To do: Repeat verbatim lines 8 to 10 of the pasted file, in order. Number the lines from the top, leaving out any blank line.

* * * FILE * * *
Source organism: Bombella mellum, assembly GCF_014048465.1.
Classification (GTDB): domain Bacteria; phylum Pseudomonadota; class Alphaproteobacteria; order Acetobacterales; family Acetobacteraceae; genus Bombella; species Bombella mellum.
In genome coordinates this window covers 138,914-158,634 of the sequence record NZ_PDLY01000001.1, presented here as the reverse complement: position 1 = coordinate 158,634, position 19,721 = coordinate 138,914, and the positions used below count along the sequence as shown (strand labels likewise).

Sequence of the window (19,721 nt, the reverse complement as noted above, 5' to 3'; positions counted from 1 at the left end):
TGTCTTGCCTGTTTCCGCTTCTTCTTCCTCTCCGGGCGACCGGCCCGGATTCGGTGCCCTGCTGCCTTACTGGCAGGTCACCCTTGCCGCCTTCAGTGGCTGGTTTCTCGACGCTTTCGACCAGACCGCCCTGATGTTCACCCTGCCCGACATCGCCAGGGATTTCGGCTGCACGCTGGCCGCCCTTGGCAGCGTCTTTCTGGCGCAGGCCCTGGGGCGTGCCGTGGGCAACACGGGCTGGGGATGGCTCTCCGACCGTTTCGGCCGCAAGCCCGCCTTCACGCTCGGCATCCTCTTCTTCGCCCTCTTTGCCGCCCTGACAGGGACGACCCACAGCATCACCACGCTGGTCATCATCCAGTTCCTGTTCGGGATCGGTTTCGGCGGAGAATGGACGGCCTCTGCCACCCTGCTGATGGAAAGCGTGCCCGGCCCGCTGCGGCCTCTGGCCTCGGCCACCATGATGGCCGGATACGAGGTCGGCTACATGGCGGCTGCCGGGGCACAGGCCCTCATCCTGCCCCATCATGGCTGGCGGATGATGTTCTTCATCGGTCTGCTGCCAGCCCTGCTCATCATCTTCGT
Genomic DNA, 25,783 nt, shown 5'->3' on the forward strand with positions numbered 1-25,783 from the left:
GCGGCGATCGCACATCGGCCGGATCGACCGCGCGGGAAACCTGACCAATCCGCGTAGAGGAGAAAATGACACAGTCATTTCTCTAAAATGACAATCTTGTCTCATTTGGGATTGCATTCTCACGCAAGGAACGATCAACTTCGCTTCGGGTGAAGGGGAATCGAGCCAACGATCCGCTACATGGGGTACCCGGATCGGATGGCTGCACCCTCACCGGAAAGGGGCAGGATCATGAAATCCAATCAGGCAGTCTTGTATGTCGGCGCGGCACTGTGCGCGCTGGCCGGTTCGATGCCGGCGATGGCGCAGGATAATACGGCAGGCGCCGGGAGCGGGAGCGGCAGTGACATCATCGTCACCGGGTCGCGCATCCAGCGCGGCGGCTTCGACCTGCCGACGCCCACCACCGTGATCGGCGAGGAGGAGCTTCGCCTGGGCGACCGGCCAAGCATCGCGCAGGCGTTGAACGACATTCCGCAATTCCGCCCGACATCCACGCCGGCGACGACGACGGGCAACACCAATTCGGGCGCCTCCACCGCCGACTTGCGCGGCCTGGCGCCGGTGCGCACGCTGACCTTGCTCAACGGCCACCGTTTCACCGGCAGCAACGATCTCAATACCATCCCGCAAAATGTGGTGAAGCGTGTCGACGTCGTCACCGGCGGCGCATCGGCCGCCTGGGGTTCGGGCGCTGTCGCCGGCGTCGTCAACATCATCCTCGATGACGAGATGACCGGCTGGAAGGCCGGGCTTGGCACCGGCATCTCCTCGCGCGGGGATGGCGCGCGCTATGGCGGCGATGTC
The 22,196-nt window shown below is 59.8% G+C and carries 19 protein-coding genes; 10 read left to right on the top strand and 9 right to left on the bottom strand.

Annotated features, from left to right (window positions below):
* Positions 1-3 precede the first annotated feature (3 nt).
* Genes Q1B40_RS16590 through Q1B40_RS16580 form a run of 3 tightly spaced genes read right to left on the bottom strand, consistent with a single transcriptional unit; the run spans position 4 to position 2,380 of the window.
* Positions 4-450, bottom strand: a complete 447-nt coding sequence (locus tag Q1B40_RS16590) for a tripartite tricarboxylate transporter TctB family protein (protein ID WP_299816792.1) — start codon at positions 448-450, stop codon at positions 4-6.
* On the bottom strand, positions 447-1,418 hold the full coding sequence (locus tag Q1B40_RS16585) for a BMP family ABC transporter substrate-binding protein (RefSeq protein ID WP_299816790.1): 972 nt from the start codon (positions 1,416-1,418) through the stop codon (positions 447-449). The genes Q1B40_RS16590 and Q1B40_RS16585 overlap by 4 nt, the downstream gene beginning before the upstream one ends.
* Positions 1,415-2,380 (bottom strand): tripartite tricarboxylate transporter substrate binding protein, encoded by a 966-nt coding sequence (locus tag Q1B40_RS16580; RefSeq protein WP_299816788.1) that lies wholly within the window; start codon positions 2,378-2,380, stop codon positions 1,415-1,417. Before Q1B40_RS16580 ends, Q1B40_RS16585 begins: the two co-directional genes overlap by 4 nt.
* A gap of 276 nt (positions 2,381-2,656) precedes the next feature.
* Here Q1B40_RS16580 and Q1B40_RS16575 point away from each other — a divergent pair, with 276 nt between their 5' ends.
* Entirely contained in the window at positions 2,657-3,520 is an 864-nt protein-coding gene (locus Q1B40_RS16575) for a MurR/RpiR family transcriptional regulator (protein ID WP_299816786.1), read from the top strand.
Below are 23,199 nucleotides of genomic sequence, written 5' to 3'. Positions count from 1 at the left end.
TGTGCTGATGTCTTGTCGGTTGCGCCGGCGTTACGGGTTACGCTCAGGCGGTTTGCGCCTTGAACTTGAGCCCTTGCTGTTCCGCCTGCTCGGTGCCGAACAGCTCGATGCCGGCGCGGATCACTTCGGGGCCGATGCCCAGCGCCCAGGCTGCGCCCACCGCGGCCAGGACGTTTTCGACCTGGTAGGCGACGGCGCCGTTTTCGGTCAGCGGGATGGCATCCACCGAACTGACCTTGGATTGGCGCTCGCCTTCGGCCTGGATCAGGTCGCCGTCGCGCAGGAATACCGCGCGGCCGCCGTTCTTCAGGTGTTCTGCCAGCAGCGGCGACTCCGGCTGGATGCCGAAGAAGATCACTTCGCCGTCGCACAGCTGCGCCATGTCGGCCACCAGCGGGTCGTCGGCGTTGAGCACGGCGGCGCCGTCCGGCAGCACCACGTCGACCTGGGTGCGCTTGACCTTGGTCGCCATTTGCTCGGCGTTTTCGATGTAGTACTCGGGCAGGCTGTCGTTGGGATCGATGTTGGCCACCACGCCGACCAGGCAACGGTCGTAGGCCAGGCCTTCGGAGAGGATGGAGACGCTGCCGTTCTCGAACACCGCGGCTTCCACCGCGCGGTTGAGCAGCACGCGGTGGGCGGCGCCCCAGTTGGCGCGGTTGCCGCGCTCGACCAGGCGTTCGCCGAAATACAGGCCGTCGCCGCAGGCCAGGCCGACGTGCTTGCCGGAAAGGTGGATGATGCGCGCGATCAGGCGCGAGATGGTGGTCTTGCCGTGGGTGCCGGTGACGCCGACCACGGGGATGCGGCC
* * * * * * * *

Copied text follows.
The 22,196-nt window shown below is 59.8% G+C and carries 19 protein-coding genes; 10 read left to right on the top strand and 9 right to left on the bottom strand.

Annotated features, from left to right (window positions below):
* Positions 1-3 precede the first annotated feature (3 nt).